There are several lists to use. Each of the lists can be in a different format. It is useful to create one interface through which items in the different lists can be accessed. A second interface is created to move through lists (in the format provided by the list interface). This interface, through which list items are accessed, is called an iterator. The underlying representation (implementation) of the list is of no consequence, the returning of the next list item being of primary importance.

TRIZ Principle 6 – Universality promotes uniformity of feature, uniform use of an object for different purposes, or applying the same requirements or features for different objects, situations or actions.

Decorator Pattern and the Principles of Nesting and/or Flexible Membranes

The decorator pattern dynamically adds functionality to an object. Using the decorator pattern is a way to avoid creating subclasses (child classes) to provide extended functionality. The decorator pattern begins with a superclass of a particular component, C. The object we will "decorate" is a subclass of C, we will call c. The decorator object, d, references variables in object c. A subclass of the decorator creates the additional functionality provided by the decorator class.

TRIZ Principle 7 – Nesting applies where one object fits inside another, or passes through another.

TRIZ Principle 30 – Flexible Membranes or Thin Films prescribes the replacement of traditional constructions with constructions of thin film or flexible membranes. Also, an object may be isolated from its environment by a thin film.

Façade Pattern and the Principle of Consolidation

Given a collection of interfaces, a client (user) should only have to deal with one unified interface system when trying to access data. The highest level of interfaces is called the facade pattern. It is a direct implementation of the Law of Demeter, which encapsulates the Principle of Least Knowledge ("friends only talk with friends").

TRIZ Principle 5 – Consolidation brings functions or parts of a system into a relationship that creates a new outcome. One example is combining the ability for one player to play multiple formats (DVD, mp3, etc.). For the façade pattern, one interface acts as a gateway to many others.

Flyweight Pattern and the Principle of Transition into a New Dimension

There are times when you need to have thousands of instances of an object. Each object is relatively simple, usually calling a few methods. An example of this would be a web-based word processor that has perhaps 2,560 locations for characters to be placed. Characters either appear or disappear (two methods). The flyweight pattern prescribes a manager to organize each of the small objects (configuring the characters into 80 per column and 32 rows per page). The character objects are then responsible for their own management (showing or not showing a letter, number, symbol or blank).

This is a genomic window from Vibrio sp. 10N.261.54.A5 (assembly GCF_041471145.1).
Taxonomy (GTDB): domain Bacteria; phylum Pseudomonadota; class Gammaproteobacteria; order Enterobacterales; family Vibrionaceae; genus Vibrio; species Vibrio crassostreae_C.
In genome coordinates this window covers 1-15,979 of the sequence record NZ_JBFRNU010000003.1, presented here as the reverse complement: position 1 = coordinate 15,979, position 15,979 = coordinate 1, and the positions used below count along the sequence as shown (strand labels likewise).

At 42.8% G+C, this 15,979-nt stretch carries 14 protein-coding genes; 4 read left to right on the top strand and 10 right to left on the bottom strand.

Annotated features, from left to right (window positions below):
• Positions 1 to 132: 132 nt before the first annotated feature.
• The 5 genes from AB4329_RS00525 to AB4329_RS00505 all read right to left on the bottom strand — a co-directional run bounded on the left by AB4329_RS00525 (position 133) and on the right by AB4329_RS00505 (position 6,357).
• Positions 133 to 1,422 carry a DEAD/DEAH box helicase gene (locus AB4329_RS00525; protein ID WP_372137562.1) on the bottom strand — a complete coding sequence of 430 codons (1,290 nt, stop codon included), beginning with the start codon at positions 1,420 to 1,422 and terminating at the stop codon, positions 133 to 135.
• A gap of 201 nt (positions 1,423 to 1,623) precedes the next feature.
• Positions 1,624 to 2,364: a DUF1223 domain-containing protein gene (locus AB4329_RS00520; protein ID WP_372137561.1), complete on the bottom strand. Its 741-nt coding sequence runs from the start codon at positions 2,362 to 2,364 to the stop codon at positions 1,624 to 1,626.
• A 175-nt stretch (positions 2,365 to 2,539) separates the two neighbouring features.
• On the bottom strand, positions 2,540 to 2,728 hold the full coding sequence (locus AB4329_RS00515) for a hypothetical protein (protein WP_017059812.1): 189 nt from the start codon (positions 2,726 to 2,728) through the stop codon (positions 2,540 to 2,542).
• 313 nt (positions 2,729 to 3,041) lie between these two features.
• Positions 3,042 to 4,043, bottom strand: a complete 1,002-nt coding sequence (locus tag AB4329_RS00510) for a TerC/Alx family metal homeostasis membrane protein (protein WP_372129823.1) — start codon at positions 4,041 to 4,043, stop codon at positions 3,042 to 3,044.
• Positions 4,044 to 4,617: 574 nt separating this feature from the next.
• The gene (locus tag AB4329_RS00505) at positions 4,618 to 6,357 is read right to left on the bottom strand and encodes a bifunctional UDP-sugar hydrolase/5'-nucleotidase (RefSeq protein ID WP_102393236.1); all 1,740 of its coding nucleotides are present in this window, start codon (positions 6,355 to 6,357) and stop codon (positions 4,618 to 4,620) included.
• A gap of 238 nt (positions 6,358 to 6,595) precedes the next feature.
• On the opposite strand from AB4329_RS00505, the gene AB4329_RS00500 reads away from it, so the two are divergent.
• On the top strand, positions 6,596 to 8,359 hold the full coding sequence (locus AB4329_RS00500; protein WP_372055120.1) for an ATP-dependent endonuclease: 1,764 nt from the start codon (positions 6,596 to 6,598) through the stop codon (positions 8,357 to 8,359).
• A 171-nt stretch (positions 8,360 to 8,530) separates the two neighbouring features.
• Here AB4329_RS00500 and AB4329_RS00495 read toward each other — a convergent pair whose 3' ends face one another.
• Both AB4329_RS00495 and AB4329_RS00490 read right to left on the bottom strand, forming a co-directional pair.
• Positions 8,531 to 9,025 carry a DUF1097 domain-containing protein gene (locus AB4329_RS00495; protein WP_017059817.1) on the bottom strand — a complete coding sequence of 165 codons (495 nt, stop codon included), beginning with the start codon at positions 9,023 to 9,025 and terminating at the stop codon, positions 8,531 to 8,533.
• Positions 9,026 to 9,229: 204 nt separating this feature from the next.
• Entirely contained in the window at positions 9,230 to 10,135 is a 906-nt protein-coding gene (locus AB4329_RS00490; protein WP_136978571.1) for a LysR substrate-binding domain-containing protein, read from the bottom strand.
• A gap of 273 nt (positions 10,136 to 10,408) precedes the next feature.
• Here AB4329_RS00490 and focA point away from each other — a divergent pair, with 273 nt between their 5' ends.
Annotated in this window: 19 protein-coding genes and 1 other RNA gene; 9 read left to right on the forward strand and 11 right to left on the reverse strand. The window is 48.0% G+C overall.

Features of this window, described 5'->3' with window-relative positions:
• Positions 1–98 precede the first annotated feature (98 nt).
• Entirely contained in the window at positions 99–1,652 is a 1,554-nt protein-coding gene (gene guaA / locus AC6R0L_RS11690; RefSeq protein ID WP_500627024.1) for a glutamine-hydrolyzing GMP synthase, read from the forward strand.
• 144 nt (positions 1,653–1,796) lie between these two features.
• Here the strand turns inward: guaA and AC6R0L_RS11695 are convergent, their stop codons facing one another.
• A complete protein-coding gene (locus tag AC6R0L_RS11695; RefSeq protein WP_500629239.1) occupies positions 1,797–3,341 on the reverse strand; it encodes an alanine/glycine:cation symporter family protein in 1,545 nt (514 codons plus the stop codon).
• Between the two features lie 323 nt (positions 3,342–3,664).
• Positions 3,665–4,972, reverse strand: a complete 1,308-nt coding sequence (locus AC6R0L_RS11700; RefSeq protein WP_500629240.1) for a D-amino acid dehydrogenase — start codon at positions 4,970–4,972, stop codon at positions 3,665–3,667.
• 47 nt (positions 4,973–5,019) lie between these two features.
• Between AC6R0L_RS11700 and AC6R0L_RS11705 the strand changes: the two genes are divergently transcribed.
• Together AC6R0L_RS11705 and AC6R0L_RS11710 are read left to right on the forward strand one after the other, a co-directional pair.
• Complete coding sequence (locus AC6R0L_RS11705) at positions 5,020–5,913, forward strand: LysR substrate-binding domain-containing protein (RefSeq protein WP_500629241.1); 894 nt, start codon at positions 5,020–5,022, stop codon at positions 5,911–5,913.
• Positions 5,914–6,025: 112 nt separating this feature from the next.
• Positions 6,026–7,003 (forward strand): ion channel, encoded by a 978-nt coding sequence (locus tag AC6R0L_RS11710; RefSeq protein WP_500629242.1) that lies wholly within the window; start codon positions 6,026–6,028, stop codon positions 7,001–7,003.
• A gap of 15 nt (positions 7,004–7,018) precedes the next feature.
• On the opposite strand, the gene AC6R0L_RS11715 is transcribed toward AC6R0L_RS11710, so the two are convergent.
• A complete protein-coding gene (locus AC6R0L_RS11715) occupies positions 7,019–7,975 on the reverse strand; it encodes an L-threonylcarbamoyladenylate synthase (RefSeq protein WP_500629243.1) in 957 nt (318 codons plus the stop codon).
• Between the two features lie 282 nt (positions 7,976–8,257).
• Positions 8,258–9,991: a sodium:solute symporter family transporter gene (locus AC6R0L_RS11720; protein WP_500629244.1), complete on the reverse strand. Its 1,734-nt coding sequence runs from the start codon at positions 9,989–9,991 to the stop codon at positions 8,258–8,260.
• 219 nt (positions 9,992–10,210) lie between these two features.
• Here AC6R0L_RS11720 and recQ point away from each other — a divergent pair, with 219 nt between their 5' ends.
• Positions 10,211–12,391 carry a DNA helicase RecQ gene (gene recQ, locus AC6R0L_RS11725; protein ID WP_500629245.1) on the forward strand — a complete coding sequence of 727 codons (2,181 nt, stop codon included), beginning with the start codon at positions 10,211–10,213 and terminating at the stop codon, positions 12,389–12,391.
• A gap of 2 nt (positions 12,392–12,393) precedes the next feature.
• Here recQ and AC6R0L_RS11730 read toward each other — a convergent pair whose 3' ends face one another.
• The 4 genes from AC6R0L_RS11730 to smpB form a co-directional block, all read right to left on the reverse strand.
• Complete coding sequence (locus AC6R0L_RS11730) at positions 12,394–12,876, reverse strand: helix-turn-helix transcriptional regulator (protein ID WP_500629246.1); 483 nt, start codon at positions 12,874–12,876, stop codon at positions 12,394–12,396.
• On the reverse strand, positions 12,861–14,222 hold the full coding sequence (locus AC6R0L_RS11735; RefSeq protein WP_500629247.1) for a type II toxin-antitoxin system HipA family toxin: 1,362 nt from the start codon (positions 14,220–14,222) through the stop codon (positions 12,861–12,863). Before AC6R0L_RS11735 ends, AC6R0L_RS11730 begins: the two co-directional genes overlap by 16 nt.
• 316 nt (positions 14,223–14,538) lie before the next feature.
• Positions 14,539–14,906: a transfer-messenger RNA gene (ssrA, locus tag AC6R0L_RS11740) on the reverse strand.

TRIZ Principle 17 – Transition into a New Dimension suggests changing the orientation of a system by adding a dimension. This new dimension can place less strain onto an existing dimension or it can add a controlling dimension (like the flyweight pattern).

Proxy Pattern and the Principles of Parameter Change and/or Phase Transition

Like its dictionary namesake, the proxy pattern is used to control access to an object. As an example, there are times when a user might request an image to be displayed. If the size of the image file is large, then it might take a while for the image (perhaps a Flash animation) to appear. Good usability practices suggest that a small "Loading" animated icon show until the larger Flash file is loaded in memory and can play. Enter the proxy pattern to do just that – play the "Loading" icon until the Flash images is ready to display, then display the image.

TRIZ Principle 35 – Parameter Changes suggests changing an object's physical state (e.g., to a gas, liquid or solid). Change the concentration or consistency. Change the degree of flexibility. Change the temperature. Change any parameter that will improve the situation. (Frequently, identifying the correct parameter is the key to breakthrough problem solving.)

TRIZ Principle 36 – Phase Transition suggests using phenomena occurring during phase transitions (e.g., volume changes, loss or absorption of heat, etc.). In data analysis, a Fourier transform or other mathematical transformation can be regarded as a phase change.

Future Work

Research continues on mapping the 23 Design Patterns into the 40 Principles of TRIZ. An advantage of this approach is the ease of communicating complex solutions through the not-so-complex language of the TRIZ Principles.


The authors would like to thank Dr. Jean-Louis Lassez of Coastal Carolina University for his helpful comments in the development of this paper.


This paper is an expanded version of a presentation at the Association for Computing Machinery Special Interest Group on Documentation Conference, October 2006. 

  1. Gamma, E., Helm, R., Johnson, R., & Vlissides, J. Design Patterns: Elements of Reusable Object-Oriented Software. Reading, MA: Addison-Wesley, 1994.
  2. Stamey, J.W., & Domb, E. Workshop: Communicating Design Patterns with TRIZ. Proceedings of ACM SIGDOC '06.
  3. Lerner, L. in Altshuller, G. & Clark, D.W. 40 Principles, Extended Edition. Worcester, MA: Technical Innovation Center, Inc., p. 12.
  4. Domb, E. "Contradiction Matrix and the 40 Principles for Innovative Problem Solving," The TRIZ Journal, July 1997.
  5. Jean-Louis Lassez, Conway, SC, Personal Communication, August, 2006.

About the Authors:

Ellen Domb is the founder and principal TRIZ consultant of the PQR Group. She is also the founding editor of The TRIZ Journal and a commentator for Real Innovation. Contact Ellen Domb at ellendomb (at) or visit

John Stamey is a professor in the Department of Computer Science at Coastal Carolina University. Contact John W. Stamey at jwstamey (at)